Protests at a small number of centres used to house people who have been driven from their homes outside of Ireland and who are in peril of their lives are disappointing, but not entirely surprising. Yet these occasional protests also tell us how we all need to keep our collective nerve here and respect our moral and legal obligations.
e must keep two key points in view: Firstly, Irish citizens have a legal obligation to help and support people fleeing for their lives from very difficult situations. Secondly, this obligation is more fundamentally and simply reinforced by our membership of the human race.
Granted, the hard part in delivering on these basic obligations right now is that it is happening amid a tough housing crisis and an impending economic retraction internationally. Both of these grim realities understandably make many Irish people nervous as they brace for the future, and some people question why we must deliver help to those coming to our country from overseas in such numbers.
That is where the dual need for strong political leadership and honest communication with Irish citizens becomes paramount. There is ample local and national evidence that most Irish people want to help the beleaguered people coming here in numbers, even at this less-than-opportune time.
The key point in how we order our affairs is honestly acknowledging that some Irish people are less confident about whether delivering help to these embattled new arrivals, amidst the Irish nation’s other difficulties, is really feasible. There are also local problems which have been poorly communicated. Hence the urgent need for leadership and reassurance.
Current and sporadic local tensions tell us that senior politicians must intensify their focus on addressing popular anxiety over the large numbers of migrants in Ireland at a time of not just a prolonged housing crisis. We must also face other problems like real capacity problems involving things like healthcare and education.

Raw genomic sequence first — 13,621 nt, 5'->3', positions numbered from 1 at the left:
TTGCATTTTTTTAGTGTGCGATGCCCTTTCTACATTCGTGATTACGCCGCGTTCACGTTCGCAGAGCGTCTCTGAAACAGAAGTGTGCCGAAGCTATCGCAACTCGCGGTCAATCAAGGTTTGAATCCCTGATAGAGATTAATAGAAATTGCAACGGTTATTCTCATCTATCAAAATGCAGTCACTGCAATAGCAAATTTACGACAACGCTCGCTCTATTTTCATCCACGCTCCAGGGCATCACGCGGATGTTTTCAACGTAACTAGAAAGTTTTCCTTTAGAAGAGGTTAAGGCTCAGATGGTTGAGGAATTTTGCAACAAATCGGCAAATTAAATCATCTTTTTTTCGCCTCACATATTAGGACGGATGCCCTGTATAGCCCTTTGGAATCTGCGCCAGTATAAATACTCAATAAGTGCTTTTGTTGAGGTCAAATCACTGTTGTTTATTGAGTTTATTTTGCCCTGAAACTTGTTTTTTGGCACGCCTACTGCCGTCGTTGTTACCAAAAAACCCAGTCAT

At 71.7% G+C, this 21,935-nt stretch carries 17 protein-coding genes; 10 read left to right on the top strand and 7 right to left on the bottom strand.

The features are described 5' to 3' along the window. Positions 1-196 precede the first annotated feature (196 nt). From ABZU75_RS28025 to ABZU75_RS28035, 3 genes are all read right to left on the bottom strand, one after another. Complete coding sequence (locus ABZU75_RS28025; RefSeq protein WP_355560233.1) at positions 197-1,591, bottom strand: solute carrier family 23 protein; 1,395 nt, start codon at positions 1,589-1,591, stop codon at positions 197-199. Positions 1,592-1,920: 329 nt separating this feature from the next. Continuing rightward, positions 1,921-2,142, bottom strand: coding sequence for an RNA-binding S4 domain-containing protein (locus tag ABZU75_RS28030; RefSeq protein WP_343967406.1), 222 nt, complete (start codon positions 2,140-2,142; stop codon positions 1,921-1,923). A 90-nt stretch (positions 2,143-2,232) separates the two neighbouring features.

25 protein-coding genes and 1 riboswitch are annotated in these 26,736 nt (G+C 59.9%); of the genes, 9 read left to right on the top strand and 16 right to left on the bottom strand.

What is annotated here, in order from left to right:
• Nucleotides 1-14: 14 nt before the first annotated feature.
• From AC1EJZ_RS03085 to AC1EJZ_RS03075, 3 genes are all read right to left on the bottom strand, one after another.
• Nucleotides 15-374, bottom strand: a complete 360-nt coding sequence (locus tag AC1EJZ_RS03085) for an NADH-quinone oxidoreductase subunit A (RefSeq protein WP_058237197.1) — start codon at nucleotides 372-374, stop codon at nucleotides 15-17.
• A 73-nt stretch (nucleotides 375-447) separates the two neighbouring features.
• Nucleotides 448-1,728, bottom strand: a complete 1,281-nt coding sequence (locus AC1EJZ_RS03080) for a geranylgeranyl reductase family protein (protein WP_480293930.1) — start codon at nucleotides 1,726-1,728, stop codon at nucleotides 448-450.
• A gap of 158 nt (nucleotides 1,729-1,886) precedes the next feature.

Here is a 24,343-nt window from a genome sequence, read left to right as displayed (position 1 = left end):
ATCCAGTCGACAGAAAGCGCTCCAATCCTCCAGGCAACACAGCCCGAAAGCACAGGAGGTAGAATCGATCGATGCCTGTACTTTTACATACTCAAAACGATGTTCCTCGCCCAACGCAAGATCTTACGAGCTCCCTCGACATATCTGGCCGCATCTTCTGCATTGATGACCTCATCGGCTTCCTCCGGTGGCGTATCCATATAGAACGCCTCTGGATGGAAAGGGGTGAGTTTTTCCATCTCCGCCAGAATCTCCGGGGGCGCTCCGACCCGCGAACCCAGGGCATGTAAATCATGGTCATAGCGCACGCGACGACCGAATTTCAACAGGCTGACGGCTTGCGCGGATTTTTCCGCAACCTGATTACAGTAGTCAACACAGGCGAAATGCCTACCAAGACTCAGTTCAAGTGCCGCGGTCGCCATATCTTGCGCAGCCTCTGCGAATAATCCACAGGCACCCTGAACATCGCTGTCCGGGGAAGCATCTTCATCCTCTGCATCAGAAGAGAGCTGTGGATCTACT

What now looks like – and indeed is – agitation focused upon local problems surrounding offering help to refugees and asylum must be faced head-on. Evidence so far indicates to us that some high-profile objections to refuge centres are driven by minority groups. Happily, most established councillors and Oireachtas members have behaved responsibly in potentially volatile situations.
But our mainstream politicians also know that they have an obligation to face the reality that this sporadic local unease could mushroom, and Irish people – who are in the majority still very keen to care for beleaguered migrants – badly need reassurance that the authorities are in control here.
Everybody knows that a “perfect world” cannot be delivered any time soon on this as in dealing with many other issues. People know that amid all of the difficulties and myriad pressures, much has been achieved so far.
Our political leaders’ duty here is to keep finding ways of conveying that message and also offering reassurance about the future to the Irish nation. If our leaders can do that, the vast bulk of people will keep the faith, and continue to help our embattled visitors in their hour of dire need.